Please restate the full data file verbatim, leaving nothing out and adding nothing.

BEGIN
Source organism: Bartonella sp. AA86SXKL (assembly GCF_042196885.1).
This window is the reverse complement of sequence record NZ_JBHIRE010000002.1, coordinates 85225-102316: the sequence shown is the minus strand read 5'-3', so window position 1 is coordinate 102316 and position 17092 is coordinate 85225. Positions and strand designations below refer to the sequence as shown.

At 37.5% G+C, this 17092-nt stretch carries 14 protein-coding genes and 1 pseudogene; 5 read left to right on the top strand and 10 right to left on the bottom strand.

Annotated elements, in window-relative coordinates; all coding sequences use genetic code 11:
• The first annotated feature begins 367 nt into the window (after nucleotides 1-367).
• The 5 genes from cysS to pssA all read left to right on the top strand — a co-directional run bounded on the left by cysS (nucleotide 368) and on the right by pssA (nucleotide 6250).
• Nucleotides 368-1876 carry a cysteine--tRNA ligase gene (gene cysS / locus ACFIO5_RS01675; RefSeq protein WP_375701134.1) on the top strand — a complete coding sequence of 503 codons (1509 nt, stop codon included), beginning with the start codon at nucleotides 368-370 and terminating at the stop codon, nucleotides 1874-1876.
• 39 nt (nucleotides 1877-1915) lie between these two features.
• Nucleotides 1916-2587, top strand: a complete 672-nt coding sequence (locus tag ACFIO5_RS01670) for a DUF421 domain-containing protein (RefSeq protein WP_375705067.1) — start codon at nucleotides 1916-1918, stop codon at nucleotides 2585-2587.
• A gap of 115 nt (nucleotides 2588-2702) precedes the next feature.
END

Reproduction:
Source organism: Bartonella sp. AA86SXKL (assembly GCF_042196885.1).
This window is the reverse complement of sequence record NZ_JBHIRE010000002.1, coordinates 85225-102316: the sequence shown is the minus strand read 5'-3', so window position 1 is coordinate 102316 and position 17092 is coordinate 85225. Positions and strand designations below refer to the sequence as shown.

At 37.5% G+C, this 17092-nt stretch carries 14 protein-coding genes and 1 pseudogene; 5 read left to right on the top strand and 10 right to left on the bottom strand.

Annotated elements, in window-relative coordinates; all coding sequences use genetic code 11:
• The first annotated feature begins 367 nt into the window (after nucleotides 1-367).
• The 5 genes from cysS to pssA all read left to right on the top strand — a co-directional run bounded on the left by cysS (nucleotide 368) and on the right by pssA (nucleotide 6250).
• Nucleotides 368-1876 carry a cysteine--tRNA ligase gene (gene cysS / locus ACFIO5_RS01675; RefSeq protein WP_375701134.1) on the top strand — a complete coding sequence of 503 codons (1509 nt, stop codon included), beginning with the start codon at nucleotides 368-370 and terminating at the stop codon, nucleotides 1874-1876.
• 39 nt (nucleotides 1877-1915) lie between these two features.
• Nucleotides 1916-2587, top strand: a complete 672-nt coding sequence (locus tag ACFIO5_RS01670) for a DUF421 domain-containing protein (RefSeq protein WP_375705067.1) — start codon at nucleotides 1916-1918, stop codon at nucleotides 2585-2587.
• A gap of 115 nt (nucleotides 2588-2702) precedes the next feature.